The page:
A simple question: What does it mean when we say that Jesus ascended to heaven?
It turns out that this simple question might immediately be broken into smaller questions: what did it mean to the Twelve in the Gospel of Luke – the only one to describe the scene?
And what did it mean to the faithful in the history of the church as described in the Book of Acts?
And what did it mean to Paul, writing to the Ephesians?
And what does it mean for us?
You see? Simple, and complicated, all at once.
Luke’s is the only gospel to spell out the scene of Jesus’s ascension. Mark says nothing of it – because for Mark, the life of Jesus that matters is the baptism, death, and resurrection of the Christ.
Matthew and John assume the ascension but do not describe it, because for Matthew, the narrative climax is the resurrection, while for John, the narrative climax is the crucifixion.
But for Luke, whom we believe also wrote the book of Acts, the ascension is critical to the narrative. And the solution there, also informs our reading of the other lessons for the day.
Biblical scholars generally agree that Luke and Acts are two volumes of the same book, written one after the other, so that both are giving us a look at the community of faith immediately after Jesus. And so in both Luke and Acts, we find people living with the expectation of Jesus’s return really soon.
Like the old song says: “Any day now, any day now, any day now: I shall be released.” So the clear expectation was that they would see Jesus again with them, just as everything had been before. These were people of faith, followers of the Jesus Way, keeping things together and aiming for new followers, only until Jesus came back – which would be really soon. Any day now.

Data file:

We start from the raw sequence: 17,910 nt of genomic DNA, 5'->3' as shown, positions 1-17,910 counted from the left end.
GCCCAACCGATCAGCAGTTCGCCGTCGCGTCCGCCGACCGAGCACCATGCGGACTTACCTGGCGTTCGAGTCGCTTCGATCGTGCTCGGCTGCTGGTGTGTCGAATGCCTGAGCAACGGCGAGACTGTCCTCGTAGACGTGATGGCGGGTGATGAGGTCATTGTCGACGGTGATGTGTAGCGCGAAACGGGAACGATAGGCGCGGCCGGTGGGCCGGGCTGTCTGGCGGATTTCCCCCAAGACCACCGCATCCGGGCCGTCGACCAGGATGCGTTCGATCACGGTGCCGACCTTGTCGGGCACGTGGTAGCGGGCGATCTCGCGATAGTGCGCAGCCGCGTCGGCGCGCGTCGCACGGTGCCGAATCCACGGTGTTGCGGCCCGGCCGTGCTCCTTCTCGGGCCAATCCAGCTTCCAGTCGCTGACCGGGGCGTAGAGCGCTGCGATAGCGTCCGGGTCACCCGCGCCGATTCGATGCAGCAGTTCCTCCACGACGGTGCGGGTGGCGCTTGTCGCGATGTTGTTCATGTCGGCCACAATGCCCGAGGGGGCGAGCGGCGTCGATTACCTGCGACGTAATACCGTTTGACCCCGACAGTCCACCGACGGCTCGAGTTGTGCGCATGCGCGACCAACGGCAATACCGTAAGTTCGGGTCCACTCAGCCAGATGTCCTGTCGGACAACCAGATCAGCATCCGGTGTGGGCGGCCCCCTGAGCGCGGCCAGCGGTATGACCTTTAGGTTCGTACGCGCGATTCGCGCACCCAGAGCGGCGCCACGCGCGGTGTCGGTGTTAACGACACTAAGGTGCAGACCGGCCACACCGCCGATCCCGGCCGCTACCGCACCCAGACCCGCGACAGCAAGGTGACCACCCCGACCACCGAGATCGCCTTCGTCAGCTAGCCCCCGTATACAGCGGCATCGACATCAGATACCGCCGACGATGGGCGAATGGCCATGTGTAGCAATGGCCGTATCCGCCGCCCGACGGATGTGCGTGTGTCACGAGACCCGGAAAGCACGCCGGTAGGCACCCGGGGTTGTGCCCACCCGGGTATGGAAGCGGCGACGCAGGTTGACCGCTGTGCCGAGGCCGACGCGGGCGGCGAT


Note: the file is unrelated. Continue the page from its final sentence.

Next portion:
The feeling and the mood that governed the actions in community were similar to the feeling and the mood that governed Paul, as a regional bishop, writing to his mission churches in places like Ephesus, that is, the letter to the Ephesians.
That Jesus would be back really soon.
Any day now, any day now, any day now – I shall be released.
Paul and his churches, trying to live in community, waiting.
Just as we today are trying to live in community, only several thousand years after Jesus’s life on earth.
You know, when I was making notes for today, by hand, on a legal pad, I started to write “in community” and what my hand wrote was “immunity.”
Which is when it occurred to me.
“In community” ≠ “immunity.” In community does not equal immunity. Just the opposite.
“In community” never means being immune to our problems or our life’s problems or the problems of our city, our county, our state, our country, our world. And being “in community” does not mean impatience for, “Any day now, any day now, any day now, I shall be released.” Being in community is who we are while we wait for that “any day now.”
Being “in community” means that we are vulnerable to, and that we are open to receiving, all the things.
Being “in community” means that we are the opposite of immune. Being in community means that we feel everything – we feel our own daily living and also other people’s daily living.
We feel the surgeries – and we feel the love. We feel the grief and pain of loss – and feel the pride of a granddaughter’s journey toward ordination. We feel all the feelings. Our own, and our neighbors’. Our own, and those of strangers whose school was damaged by a tornado. We feel our own pride and our own joy in being part of the North Carolina Synod and the ELCA, and the pride and the joy of synods electing new bishops, including the Rev. Patricia Davenport – the first female bishop of color in the ELCA.
We feel the excitement as we approach the yard sale. And we feel the ambiguity of being the people of God at St. Michael, who have had pastors before me and might well have pastors after me and who are one of many communities where we are the love of God for one another, while we wait.
We are, as it turns out, different from and exactly like the people of Luke’s Gospel and the people of the Book of Acts and the people in the church in Ephesus who received Paul’s letter to the Ephesians. Whether “any day now” is right now or “any day now” is several millennia away – on that day, we shall be released. And this is what life looks like, this is what the church looks like, this is what love looks like, while we wait.
 “Any Day Now,” Bob Dylan, 1967, © 1967, 1970 by Dwarf Music, © renewed 1995 by Dwarf Music.